(RxWiki News) Teens may have a tendency to think they're bulletproof, but even an occasional cigarette can be harmful to their health.
A new study found that few teens considered smoking every now and then to be risky or harmful. Only around half of the participants in this study said light smoking was dangerous.
"Numerous studies over the past 30 years have shown significant risk even when healthy nonsmokers are exposed only to secondhand smoke, certainly a situation that entails much less exposure and inhalation than actually smoking," said Timothy A. Mixon, MD, an interventional cardiologist at Baylor Scott & White Health where he practices at Scott & White Memorial Hospital in Temple, TX.
"Passive smoke has been shown to increase the risk of not only lung disease (including COPD and cancer), but also heart disease, the #1 killer of both men and women in the US. In fact, the beginning stages of heart disease (or atherosclerosis) can be seen in young men and women as young as teenagers and 20s. It was such studies that led to the removal of tobacco from public places (including restaurants) in numerous cities, a finding that is associated with a decrease rate of heart attack in many of these communities," Dr. Mixon told dailyRx News.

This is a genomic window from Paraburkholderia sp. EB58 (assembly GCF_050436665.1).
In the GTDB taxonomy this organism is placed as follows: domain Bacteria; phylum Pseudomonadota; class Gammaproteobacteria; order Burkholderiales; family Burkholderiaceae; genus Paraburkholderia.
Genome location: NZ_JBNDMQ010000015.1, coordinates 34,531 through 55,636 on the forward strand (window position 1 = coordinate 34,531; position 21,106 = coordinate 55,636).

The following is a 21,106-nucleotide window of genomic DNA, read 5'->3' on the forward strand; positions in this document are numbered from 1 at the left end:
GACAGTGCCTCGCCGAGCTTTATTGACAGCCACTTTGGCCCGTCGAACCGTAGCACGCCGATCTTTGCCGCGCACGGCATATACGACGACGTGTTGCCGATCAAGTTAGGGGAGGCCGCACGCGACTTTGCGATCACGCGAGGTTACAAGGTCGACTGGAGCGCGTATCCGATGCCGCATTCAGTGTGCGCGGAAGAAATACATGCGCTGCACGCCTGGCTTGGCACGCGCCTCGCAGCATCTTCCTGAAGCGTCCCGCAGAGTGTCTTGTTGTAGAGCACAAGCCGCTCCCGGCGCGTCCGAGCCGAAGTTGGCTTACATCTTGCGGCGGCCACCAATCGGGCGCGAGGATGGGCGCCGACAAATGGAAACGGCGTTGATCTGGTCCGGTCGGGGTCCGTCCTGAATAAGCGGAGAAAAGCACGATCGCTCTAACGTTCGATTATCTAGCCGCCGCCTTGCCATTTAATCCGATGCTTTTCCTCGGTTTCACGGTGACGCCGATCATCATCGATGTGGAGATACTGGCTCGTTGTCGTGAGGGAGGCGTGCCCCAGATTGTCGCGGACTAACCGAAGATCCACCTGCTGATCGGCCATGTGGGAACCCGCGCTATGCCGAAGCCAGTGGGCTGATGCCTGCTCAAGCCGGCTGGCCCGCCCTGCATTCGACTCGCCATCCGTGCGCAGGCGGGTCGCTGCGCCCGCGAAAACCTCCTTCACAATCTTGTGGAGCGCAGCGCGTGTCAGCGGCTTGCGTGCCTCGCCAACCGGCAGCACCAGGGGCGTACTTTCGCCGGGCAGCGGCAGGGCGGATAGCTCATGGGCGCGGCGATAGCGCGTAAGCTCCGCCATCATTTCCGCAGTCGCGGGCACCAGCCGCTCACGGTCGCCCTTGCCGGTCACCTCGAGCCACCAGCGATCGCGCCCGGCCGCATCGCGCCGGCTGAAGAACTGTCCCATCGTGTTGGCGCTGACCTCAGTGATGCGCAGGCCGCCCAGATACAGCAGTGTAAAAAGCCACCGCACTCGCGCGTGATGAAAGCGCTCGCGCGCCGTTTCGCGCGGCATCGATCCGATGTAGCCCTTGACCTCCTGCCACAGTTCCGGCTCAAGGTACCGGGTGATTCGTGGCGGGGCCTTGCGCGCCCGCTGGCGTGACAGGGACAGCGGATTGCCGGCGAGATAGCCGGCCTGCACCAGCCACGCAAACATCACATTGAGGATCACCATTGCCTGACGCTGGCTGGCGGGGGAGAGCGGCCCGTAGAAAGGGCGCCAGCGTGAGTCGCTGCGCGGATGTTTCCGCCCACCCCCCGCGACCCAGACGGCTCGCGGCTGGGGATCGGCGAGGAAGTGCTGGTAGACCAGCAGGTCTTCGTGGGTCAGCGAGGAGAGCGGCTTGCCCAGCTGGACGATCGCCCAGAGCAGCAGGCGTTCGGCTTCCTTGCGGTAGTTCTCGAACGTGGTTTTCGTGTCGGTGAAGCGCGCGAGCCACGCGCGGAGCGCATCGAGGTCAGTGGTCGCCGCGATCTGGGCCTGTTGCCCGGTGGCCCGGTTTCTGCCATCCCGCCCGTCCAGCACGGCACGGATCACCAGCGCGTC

"Additionally, we know that even light smoking may lead to heavier smoking and is associated with adoption of other habits which contribute to poor health, including excessive alcohol usage, other inhaled drugs and inadequate exercise," he said.
"While it is true that heavier usage carries more risk, as the study's authors point out, 'no level of tobacco exposure is safe.' Teens and adults alike will greatly benefit their health by avoidance of all smoking, including occasional light smoking and exposure to secondhand smoke," he said.
Stephen M. Amrock, SM, and Michael Weitzman, MD, of the New York University School of Medicine, wrote this study.
"Light and intermittent smoking are harmful, but increasingly common, smoking patterns," Amrock and Dr. Weitzman wrote.
People who only smoke once in a while can develop nicotine dependence, these researchers added. Smoking tobacco has been linked to health problems like cancer and heart disease.
This study surveyed nearly 25,000 US teens to learn how they perceived the risk of heavy, light and intermittent smoking.
Heavy smoking was defined as a 10 or more cigarettes every day, light smoking was smoking a few cigarettes per day, and intermittent smoking involved smoking sometimes but not every day.
Amrock and Dr. Weitzman found that most of the teens (88 percent) agreed that heavy smoking could be very harmful to health.
However, 64.3 percent said that light smoking could be very harmful, and only 33.3 percent said that intermittent smoking could be.
"US adolescents perceive light and intermittent smoking as significantly less dangerous than heavier smoking," Amrock and Dr. Weitzman wrote.
These researchers called for "significant public health attention" to emphasize to young people that all smoking can be harmful.
This study was published Jan. 12 in Pediatrics.
The National Institutes of Health funded this research. The authors disclosed no conflicts of interest.